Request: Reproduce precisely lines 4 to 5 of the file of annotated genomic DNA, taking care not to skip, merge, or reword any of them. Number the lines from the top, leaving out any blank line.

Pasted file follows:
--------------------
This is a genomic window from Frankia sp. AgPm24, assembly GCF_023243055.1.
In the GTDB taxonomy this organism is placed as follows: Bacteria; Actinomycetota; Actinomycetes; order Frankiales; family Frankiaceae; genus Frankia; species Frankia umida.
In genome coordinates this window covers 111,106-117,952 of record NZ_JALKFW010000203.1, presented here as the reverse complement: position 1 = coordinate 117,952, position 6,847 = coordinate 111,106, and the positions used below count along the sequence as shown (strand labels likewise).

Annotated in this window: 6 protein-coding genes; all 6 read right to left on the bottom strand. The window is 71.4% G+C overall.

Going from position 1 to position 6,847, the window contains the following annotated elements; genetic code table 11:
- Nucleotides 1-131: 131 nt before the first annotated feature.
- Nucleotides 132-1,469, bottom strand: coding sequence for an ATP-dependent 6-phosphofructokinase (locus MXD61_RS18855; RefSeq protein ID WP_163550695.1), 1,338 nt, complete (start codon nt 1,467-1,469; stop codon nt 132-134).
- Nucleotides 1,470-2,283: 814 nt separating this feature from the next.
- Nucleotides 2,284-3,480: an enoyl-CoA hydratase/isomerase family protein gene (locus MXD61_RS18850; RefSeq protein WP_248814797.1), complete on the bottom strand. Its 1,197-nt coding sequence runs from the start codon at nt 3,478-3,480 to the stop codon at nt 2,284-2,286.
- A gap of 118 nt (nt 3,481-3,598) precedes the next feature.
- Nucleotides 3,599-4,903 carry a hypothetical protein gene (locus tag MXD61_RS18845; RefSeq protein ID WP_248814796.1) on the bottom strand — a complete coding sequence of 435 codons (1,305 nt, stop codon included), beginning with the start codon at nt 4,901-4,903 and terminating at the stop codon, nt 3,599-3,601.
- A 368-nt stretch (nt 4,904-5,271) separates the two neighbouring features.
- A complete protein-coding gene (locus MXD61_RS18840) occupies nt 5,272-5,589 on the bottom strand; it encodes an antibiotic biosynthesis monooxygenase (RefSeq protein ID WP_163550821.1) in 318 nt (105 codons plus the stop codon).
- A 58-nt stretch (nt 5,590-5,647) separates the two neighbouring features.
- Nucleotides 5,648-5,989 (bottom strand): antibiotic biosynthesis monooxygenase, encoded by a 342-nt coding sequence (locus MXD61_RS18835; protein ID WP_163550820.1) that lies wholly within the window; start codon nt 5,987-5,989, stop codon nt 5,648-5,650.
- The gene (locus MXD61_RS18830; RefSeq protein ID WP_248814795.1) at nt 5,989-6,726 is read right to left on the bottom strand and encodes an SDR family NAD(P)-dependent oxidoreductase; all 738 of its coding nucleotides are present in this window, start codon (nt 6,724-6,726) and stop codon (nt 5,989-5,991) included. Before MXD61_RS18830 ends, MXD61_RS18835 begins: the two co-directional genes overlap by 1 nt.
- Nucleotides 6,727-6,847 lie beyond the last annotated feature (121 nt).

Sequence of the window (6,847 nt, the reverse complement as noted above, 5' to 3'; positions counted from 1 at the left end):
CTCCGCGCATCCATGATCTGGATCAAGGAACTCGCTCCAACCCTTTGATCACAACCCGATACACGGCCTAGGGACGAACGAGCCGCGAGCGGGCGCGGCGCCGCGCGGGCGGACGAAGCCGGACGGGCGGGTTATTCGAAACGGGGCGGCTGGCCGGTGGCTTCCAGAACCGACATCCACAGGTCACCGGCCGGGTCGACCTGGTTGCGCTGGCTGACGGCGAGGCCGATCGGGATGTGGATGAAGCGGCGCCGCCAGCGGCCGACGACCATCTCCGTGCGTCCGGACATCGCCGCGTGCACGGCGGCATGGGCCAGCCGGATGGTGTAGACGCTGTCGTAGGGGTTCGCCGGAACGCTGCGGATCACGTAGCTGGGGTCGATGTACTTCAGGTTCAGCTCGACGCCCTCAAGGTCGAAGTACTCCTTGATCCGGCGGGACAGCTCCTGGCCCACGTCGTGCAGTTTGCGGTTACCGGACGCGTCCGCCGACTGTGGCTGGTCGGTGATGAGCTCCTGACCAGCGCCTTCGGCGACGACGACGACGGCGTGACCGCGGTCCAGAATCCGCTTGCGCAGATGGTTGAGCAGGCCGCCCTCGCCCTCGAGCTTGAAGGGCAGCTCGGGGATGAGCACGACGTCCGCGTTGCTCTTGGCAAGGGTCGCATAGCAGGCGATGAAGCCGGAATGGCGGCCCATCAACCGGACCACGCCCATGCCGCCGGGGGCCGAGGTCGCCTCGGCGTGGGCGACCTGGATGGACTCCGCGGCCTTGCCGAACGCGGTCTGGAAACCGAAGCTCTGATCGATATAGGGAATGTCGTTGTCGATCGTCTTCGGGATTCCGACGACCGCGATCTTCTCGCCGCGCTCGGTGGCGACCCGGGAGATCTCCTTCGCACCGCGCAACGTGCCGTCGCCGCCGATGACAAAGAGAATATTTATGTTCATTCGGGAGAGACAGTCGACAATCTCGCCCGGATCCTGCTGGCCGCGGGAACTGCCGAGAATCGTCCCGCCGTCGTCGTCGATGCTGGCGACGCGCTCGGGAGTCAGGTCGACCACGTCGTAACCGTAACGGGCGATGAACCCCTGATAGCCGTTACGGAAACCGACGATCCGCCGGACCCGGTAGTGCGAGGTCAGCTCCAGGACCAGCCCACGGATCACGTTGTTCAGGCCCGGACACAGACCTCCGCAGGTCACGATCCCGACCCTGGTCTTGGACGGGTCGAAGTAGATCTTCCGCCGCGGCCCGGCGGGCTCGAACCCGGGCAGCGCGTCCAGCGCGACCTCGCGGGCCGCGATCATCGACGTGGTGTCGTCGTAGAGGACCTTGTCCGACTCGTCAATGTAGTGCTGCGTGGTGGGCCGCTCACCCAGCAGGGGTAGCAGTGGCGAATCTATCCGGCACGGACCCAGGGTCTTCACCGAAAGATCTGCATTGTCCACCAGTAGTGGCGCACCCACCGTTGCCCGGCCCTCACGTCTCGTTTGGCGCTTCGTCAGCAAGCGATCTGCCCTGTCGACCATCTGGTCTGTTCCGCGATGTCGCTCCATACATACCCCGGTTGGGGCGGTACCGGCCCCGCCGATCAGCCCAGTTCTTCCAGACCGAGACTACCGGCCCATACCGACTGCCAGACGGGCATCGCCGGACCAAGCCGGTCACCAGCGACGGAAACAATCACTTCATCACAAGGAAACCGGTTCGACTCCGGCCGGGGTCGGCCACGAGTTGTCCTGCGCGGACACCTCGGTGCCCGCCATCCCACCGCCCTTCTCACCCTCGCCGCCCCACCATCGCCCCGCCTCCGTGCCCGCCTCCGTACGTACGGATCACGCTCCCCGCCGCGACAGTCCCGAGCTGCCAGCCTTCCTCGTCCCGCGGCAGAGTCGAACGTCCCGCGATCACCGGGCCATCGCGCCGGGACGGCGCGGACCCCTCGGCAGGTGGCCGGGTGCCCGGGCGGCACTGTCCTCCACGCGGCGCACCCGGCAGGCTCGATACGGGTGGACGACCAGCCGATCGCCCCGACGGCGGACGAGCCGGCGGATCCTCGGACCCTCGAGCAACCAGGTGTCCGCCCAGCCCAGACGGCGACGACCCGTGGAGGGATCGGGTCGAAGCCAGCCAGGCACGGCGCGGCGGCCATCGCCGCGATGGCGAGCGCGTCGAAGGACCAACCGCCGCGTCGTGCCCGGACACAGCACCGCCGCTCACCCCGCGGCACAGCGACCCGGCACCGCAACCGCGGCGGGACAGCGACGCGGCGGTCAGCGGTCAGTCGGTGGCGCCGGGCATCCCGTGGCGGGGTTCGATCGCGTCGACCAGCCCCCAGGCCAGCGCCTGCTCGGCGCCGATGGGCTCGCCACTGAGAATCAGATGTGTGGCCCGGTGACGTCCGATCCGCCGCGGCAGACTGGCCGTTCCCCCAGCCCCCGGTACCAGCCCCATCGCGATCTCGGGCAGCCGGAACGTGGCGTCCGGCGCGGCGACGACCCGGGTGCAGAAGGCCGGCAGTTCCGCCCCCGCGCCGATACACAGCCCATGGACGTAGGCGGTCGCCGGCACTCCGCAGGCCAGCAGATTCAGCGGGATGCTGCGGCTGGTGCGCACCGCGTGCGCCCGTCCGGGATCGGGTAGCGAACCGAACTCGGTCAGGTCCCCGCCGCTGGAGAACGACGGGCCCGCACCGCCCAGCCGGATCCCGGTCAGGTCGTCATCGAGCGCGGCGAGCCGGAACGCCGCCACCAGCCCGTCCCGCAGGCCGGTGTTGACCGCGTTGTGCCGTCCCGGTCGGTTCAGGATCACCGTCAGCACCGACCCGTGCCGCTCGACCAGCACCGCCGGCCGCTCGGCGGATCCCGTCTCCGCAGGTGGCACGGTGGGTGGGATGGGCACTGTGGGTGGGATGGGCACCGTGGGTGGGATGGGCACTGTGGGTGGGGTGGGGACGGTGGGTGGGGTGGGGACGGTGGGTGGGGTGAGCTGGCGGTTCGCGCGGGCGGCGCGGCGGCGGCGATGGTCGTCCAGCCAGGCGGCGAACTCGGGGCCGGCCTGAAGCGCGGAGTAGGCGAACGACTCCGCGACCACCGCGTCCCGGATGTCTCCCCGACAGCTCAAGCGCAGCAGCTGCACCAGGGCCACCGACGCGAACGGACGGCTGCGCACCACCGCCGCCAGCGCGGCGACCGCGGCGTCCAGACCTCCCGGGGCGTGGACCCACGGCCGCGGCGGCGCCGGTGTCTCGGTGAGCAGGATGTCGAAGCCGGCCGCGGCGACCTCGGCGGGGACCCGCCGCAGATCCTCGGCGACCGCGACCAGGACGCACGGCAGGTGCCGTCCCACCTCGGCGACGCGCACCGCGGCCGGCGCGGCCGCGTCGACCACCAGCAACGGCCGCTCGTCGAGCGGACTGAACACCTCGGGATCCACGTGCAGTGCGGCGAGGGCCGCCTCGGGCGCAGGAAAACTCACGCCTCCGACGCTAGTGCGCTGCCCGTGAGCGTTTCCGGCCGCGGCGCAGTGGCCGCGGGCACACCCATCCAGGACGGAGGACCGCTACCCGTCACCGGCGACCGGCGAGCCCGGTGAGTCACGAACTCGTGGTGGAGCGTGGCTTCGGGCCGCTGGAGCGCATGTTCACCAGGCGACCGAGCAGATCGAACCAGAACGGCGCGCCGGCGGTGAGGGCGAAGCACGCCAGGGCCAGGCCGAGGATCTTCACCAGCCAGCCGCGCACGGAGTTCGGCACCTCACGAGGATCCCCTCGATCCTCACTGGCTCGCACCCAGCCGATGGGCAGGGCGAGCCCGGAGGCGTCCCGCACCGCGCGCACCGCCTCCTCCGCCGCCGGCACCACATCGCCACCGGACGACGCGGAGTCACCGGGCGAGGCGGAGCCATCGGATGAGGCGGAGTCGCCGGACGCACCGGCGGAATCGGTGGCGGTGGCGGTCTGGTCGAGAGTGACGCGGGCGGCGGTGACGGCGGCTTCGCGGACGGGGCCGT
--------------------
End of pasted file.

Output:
Annotated in this window: 6 protein-coding genes; all 6 read right to left on the bottom strand. The window is 71.4% G+C overall.

Going from position 1 to position 6,847, the window contains the following annotated elements; genetic code table 11: